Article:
MANILA // At least three groups loyal to a former Philippine state governor's son on trial for the mass murder of 56 people are behind a plot to try to free him from the National Bureau of Investigation building where he has been detained since his arrest late last year. The plot, which was confirmed by an NBI spokesman, Ricardo Diaz, last week, is the latest in a series of threats and intimidation of witnesses in the country's biggest murder trial.
Last Wednesday, 15 new murder charges were filed against Andal Ampatuan Jr, who is standing trial for the November 23 Maguindanao massacre, the worst act of political violence in the country's hstory. A member of a politically powerful Muslim clan once allied to the administration of the president, Gloria Macapagal Arroyo, Mr Ampatuan, a local city mayor from the southern province of Maguindanao and son of the provincial governor, has pleaded not guilty to the new charges.
With the 15 new cases filed against him, Mr Ampatuan is now facing 56 murder charges. He claims he is innocent in every case. State prosecutors said the late filing of cases last week was due to difficulties in finding investigators outside the influence of the defendant's powerful family in Maguindanao. Prosecutors have alleged that the defendant and up to 100 members of his private army stopped a convoy of journalists and relatives and supporters of Esmael Mangudadatu, the vice mayor of Buluan, on a highway in Maguindanao, kidnapped the victims at gunpoint, then took them to a hillside where they were shot dead beside ready-dug mass graves. The dead included Mr Mangudadatu's wife and his pregnant sister, as well as 30 journalists.
"This is something that everyone must monitor every step of the way," said Ramon Casiple, a political analyst with the Institute for Political and Economic Reform. "What we are facing here is a very strong clan with very strong political connections and the capability to intimidate or even kill witnesses. "This puts the justice system to a test because past cases with heavy political overtones have never been satisfactorily concluded. At the end of the day, it's still politics talking. And these warlords will not go down quietly."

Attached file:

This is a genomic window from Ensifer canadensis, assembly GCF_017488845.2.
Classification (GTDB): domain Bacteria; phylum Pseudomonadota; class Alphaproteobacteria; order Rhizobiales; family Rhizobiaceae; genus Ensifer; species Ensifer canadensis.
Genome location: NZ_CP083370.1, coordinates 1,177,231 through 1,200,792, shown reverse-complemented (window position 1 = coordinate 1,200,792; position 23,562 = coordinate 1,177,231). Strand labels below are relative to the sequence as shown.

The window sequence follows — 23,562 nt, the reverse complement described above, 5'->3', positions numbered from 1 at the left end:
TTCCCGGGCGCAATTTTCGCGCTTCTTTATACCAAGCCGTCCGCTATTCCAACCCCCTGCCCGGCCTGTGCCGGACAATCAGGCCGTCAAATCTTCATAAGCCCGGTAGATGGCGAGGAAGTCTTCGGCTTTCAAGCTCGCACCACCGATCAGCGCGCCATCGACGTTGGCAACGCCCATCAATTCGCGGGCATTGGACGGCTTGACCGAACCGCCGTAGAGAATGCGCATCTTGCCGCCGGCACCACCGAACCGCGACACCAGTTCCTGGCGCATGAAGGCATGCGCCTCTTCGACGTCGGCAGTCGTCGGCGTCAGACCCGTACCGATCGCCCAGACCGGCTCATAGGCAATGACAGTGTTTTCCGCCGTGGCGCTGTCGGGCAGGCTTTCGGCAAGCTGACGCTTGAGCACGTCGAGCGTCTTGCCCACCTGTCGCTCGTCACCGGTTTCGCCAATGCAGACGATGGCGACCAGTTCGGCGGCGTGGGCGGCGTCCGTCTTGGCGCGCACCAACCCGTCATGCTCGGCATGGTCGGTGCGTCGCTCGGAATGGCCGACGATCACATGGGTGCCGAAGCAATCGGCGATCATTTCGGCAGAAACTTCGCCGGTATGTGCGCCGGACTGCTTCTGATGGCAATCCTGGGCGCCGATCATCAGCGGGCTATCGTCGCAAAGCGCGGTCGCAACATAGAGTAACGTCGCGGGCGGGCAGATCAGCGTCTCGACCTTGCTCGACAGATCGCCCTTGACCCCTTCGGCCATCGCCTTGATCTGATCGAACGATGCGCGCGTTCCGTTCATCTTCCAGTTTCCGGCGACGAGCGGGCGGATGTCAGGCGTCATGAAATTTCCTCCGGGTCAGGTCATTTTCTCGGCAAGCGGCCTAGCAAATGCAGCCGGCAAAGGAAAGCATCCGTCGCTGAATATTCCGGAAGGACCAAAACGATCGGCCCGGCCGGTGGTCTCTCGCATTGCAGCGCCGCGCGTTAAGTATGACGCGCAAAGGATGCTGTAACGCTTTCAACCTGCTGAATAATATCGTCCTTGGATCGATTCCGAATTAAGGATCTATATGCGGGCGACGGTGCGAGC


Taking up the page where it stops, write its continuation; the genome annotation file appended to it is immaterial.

One judge has already backed out of the case, saying he feared for his life. There have also been calls from prosecutors for the justice department to ensure the safety of witnesses. Mr Ampatuan's father and several other prominent clan members were arrested after martial law was imposed on December 5 in Manguindanao and charged separately with rebellion. The trial of Mr Ampatuan began on January 6 under intense security inside the national police headquarters in Manila. But since it began, family members of key witnesses have been murdered by supporters of the Ampatuans.
A cousin of Rasul Sangki, who was reported to have been with Mr Ampatuan at the time of the shooting, was shot dead just after Mr Sangki turned state witness to avoid prosecution. At the time police said vengeance was the motive because Mr Sangki was testifying against Mr Ampatuan. Shortly after the trial began militia members loyal to the Ampatuans torched a village where Mr Sangki lived. His home, however, was left untouched.
"It is a subtle but effective way to intimidate a witness," said a senior police commander who did not want to be named. Police Inspector Rex Ariel Diongon, another key state witness, has been placed under the witness protection programme of the department of justice because it is feared that he too may be murdered. Mr Diongon is among 66 policemen who were charged in the massacre. Since the charges were laid many of the police have turned state witness to escape prosecution and some have since disappeared.
The Philippine Daily Inquirer in a recent editorial said: "It is the events outside the courtroom that bode ill for the fair, impartial trial that the families of the victims expect and the country as a whole demands." @Email:firstname.lastname@example.org